In the beginning, I ran my homeschool like a traditional school. We had a classroom, a bulletin board, and I rang a little bell. My background teaching kindergarten and first grade contributed to this way of doing things. My children loved it! It was everything they were used to, except they were in the security of home and Mommy was the teacher. Over the years, much has changed as our family adapted to homeschooling. One thing I’ve learned, though, is not to compare myself to others. There are so many creative ideas out there, but I can’t and don’t want to do them all. I’d much rather read than go on a nature hike; I hate messy projects, especially those involving Elmer’s glue; and I’d rather clean my house than do any kind of craft (and when I do a “craft,” it turns out terrible!) I am a left-brained, traditional-style homeschooler, and that is ok! Below are some things I did to add my style of creativity into our school days, both when my children were little, and when they got to junior high and highschool:
Playdoh or legos at their school table when they first come in to the schoolroom (or to the kitchen table)… a little fun before academics.
Chose my own readers outside of our curriculum, such as “The Raggedy Ann Stories,” by Johnny Gruel (you must read these!). Participated in a reading program with a prize… Six Flags or Pizza Hut, or others depending on where you live. Made trips to the library a big deal, building up the anticipation before we got there.
Sang songs for Bible or listened to music while coloring. Used large picture flashcards for telling Bible stories (A Beka has beautifully-illustrated ones… get them used, as they are expensive). Had them draw their own Bible story pictures as they listened.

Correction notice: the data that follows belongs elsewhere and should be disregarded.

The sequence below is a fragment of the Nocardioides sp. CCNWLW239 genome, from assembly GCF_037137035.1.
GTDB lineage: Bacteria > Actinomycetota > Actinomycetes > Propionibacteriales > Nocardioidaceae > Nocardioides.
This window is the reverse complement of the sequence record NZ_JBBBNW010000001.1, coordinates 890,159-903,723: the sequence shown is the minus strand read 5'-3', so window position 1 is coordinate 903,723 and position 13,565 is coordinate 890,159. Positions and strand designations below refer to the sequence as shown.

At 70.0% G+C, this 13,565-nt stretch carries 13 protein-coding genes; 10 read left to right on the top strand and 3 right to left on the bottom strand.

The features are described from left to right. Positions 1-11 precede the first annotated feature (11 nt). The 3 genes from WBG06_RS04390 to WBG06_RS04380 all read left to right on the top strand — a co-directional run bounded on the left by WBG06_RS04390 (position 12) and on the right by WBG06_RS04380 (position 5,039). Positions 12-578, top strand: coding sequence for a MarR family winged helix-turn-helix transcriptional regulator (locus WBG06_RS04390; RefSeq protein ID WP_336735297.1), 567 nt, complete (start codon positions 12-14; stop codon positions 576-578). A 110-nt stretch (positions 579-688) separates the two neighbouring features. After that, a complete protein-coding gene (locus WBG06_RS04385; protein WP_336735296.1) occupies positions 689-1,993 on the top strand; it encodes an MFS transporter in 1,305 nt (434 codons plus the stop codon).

Taught fun chants with snapping fingers/clapping when they learned to count by 2’s, 5’s, etc.
Had my first and third graders act out the Boston Tea party, dressed in Indian costumes and using our swingset/slide platform as a ship and iced tea to dump over the side. When they got older, we had a “presidential” campaign between my junior high and highschooler, complete with video-taped speeches and political propaganda ads. (One girl video taped another’s messy room, asking her viewers if they really felt this person could run the country effectively!)
Had “story time” everyday after lunch. We would work on a chapter book, and I’d read one chapter a day. When I was tired, I would let my eldest take over. “Farmer Boy,” “Hitty: Her First Hundred Years,” and “Mama’s Bank Account” were some of our favorites. I continued this practice into the junior high/highschool years, moving the time to first thing in the morning as a motivation to get them out of bed. If they didn’t show up on time, they missed that part of the story.
Did simple art projects that didn’t frustrate me. Better yet, let my right-brained husband teach the kids art when he got home.
Let each child decorate her own school desk with whatever objects she wanted.
Let them play school in the schoolroom in the late afternoons.
Had “spirit week,” as they got older…. International day, chocolate day, and superhero day were some of my favorites! I dressed up, too!
Had “recess” everyday in our backyard, or in their bedroom if the weather was bad. Aah, a break for mom!
We do have fun and get creative! It is just organized, neat creativity (the kind my left-dominated brain can handle). I also made allowances for my right-brained children… sometimes, instead of a book report, a diorama or poster. A mini-project of the student’s choice that incorporates her spelling words. A timeline drawn on poster board for history. And we do have some science projects… my favorite being our real-life project, the vegetable garden!
Everyone is different, so from all those wonderful online sources, take the ideas you like, leave the ones you don’t, and go homeschool your children the way that works best for you!